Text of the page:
The Russians have Hood again.
That might sound like a headline left over from the Cold War or a plot point from the FX spy series The Americans, but it's actually a selling point for the 2013 New Russian Drama Festival, taking place Feb. 7-10, at Salvage Vanguard Theater. Highly prized and prize-winning Austin actor Joey Hood will again star in one of the contemporary Russian plays being presented in Breaking String Theater's annual event.
As in the two prior fests, audiences will be treated to both a fully staged production and staged readings of two dramas by playwrights working in Russia today, and John Freedman, an American who translates Russian plays into English when he isn't covering the Russian theatre scene for The Moscow Times, will again be on hand to provide background on and insight into the featured writers. (Freedman translated both Mikhail Durnenkov's Trash, given a staged reading by Beth Burns of Hidden Room Theatre on Saturday at 2:30pm, and Lasha Bugadze's Political Play, given a staged reading by Shakespeare at Winedale alum Bob Jones at 4:30pm.) New to NRDFest this year is a musical component: Golden Hornet Project will be performing Prokofiev's "Visions Fugitives," with pianist Willis G. Miller playing the original miniatures and Graham Reynolds and Peter Stopschinski leading a band in versions they arranged (Sunday, 8pm).
But the main attraction for this year's festival are two one-acts by Yury Klavdiev, a former street gang member with a penchant for poetry who now pens plays of outsiders battling to survive in a violent, often criminal society. Under the heading STRIKE, Breaking String Artistic Director Graham Schmidt stages Klavdiev's "Martial Arts" (adapted by David White) and "I Am the Machine Gunner" (translated by Freedman) – the latter starring Hood, who acted in Olga Mukhina's Flying in the first festival and the recent Breaking String production of Maksym Kurochkin's Vodka, Fucking, and Television. Here, he discusses what he likes about new Russia drama.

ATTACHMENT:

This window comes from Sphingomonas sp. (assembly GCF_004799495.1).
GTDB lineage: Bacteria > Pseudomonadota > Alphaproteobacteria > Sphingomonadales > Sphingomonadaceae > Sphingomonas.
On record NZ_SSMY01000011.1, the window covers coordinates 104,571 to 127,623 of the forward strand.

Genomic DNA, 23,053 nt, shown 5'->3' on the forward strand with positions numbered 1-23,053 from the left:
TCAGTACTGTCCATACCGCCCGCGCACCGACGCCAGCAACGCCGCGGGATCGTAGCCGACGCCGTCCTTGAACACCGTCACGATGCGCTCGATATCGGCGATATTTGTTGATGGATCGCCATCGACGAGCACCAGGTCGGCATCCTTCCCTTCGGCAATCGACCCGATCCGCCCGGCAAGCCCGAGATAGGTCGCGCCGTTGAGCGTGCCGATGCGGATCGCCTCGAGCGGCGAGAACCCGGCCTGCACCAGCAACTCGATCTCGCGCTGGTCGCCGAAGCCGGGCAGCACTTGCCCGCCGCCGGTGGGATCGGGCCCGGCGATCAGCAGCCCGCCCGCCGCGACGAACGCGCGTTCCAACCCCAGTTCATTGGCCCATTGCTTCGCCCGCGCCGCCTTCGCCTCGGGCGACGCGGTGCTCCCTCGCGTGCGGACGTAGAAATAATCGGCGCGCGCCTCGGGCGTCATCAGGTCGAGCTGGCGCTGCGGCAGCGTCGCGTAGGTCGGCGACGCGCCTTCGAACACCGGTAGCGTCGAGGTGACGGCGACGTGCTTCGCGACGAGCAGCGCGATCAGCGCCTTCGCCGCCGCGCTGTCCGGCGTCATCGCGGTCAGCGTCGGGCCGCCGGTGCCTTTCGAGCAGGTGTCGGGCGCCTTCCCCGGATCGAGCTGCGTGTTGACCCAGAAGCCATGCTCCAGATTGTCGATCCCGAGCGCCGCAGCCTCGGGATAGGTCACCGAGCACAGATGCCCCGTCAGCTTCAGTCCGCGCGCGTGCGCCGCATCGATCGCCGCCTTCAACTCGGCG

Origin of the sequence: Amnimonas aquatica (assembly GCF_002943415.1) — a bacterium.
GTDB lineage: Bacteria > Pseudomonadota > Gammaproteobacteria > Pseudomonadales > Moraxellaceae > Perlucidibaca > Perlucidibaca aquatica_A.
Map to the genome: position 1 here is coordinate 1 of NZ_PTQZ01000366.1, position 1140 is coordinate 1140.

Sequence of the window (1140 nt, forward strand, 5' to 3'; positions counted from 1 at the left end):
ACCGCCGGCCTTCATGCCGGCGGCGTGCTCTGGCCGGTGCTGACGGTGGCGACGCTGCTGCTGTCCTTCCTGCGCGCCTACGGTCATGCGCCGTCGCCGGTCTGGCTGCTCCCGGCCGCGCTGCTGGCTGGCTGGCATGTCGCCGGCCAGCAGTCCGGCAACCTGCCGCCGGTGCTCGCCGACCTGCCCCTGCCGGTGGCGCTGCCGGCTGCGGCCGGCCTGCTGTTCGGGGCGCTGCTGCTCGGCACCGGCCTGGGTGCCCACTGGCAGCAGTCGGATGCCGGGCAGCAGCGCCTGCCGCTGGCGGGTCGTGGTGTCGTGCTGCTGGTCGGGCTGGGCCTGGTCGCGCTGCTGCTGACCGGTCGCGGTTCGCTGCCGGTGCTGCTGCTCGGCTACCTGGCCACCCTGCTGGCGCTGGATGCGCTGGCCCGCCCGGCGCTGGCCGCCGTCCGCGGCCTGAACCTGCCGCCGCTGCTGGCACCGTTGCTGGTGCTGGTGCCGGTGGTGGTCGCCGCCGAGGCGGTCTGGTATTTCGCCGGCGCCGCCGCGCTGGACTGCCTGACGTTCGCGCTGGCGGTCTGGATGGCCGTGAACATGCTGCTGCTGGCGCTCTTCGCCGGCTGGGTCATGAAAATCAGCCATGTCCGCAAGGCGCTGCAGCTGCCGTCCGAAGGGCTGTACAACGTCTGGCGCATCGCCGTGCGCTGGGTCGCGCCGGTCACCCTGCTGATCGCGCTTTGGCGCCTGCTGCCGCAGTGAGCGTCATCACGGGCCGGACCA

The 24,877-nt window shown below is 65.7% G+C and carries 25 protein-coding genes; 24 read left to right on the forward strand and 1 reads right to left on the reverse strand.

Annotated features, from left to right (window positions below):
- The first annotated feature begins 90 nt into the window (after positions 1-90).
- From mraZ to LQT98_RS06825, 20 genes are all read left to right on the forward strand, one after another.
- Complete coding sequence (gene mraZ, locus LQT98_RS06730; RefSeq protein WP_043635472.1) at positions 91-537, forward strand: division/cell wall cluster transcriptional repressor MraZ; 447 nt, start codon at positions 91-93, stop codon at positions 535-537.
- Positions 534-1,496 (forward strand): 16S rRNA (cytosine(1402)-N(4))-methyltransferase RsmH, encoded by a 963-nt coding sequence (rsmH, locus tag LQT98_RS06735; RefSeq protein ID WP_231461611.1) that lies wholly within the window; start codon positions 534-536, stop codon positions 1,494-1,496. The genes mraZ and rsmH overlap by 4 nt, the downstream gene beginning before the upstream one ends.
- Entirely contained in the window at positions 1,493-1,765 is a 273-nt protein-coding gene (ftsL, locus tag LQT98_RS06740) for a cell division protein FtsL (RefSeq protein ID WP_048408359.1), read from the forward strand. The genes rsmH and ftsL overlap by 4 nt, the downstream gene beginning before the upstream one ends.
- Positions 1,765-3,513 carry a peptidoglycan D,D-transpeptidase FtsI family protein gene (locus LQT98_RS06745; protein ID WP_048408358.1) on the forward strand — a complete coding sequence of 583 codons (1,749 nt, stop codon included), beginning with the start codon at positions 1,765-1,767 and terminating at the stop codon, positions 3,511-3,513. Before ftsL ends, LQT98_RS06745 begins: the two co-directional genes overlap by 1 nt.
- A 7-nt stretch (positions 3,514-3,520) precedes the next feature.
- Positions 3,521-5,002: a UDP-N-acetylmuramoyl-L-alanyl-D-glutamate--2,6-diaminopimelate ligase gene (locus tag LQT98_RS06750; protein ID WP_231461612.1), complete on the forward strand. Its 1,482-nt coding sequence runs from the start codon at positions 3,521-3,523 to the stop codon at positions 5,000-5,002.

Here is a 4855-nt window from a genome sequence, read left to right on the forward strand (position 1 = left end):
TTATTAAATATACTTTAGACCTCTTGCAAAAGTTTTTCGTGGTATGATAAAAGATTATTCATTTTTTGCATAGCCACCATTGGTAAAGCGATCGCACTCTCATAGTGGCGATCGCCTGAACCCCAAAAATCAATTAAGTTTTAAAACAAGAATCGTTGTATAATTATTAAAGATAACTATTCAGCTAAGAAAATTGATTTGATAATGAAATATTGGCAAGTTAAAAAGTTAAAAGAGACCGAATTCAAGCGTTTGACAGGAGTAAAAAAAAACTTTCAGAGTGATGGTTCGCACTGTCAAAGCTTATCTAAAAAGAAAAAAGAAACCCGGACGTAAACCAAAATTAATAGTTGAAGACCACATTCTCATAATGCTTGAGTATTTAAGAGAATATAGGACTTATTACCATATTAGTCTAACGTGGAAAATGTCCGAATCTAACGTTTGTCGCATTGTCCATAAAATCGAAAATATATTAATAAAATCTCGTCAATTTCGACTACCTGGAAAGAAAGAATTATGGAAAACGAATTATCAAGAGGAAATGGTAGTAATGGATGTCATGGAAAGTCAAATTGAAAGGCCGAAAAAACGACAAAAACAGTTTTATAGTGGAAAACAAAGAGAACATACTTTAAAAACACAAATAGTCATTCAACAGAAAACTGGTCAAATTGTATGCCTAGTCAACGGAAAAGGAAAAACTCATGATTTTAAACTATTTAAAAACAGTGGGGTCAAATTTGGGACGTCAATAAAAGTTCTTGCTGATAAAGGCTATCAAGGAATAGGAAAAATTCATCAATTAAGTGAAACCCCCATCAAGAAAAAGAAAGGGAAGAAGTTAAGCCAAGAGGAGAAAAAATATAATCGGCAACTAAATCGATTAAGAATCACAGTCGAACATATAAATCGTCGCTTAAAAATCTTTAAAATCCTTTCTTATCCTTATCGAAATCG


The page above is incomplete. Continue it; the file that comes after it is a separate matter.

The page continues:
Austin Chronicle: What makes contemporary Russian plays different from contemporary American plays?
Joey Hood: On a base level, you're dealing with a completely different culture. I'm no expert now, but contemporary Russia is very trendy. In Flying, there's a lot of fashion and a lot of money – all that big-time Moscow oil money. But then you deal with certain aspects – like in "Machine Gunner," [the playwright] mentions a watch: A young man didn't know much about life; he didn't even have his own watch yet. And I picked up on that because in another play that we'd done, there was a reference to a watch. It signifies a coming of age. You keep track of your own time now. So things like that are unique. And there's a bleakness – a bleakness attached to everything – but when you get into the contemporary stuff, there's also a vein of hope that runs through it.
AC: So do you like doing these contemporary Russian plays?
JH: I do. Obviously, Graham thinks I'm doing something right, because he keeps asking me back. Flying was a beast. Vodka was a cakewalk. "Machine Gunner" falls somewhere in between. It's really, really dark, and once again, I'm trying to conquer the one-man mountain, and it's terrifying, so of course I'm drawn to it. But I really, really enjoy it.
AC: What makes "Machine Gunner" different from Flying and Vodka, Fucking, and Television?
JH: Flying was an exercise in the abstract. There were so many impossible aspects to that production. To pull off falling out of a window during the course of a scene that's happening onstage. How do you fall out of a window for two minutes? Vodka was an exercise in ideas – vices battling it out with each other – so there was a bit of the abstract there, too. This one is much more real. This is basically a confessional; it's more straightforward, more of a story.
AC: What do you like about "Machine Gunner"?
JH: It gives a really unflinching view of war. You have a young kid who's the grandson of a World War II veteran – I play them both in their primes – and you get the impression that the grandson is basically an enforcer for the mob or some such outfit. He gets in his first gun battle and loses four of his best friends. And he sits down and looks at his watch because he's curious how long the battle had lasted. It had only lasted a minute and a half. And he says, "Fuck me, grandpa, how in the hell did you do this for four years if a minute and a half was like this?" It's really eye-opening. You also have the grandson coming to terms with the life that he's chosen. It's powerful stuff.
STRIKE: Two Plays by Yury Klavdiev runs Feb. 7-16, Thu.-Sat., 8pm, at Salvage Vanguard Theater, 2803 Manor Rd.
The 2013 New Russian Drama Festival takes place Feb. 7-10, Thu.-Sun., at Salvage Vanguard Theater. For a full schedule and more information, visit www.breakingstring.com.
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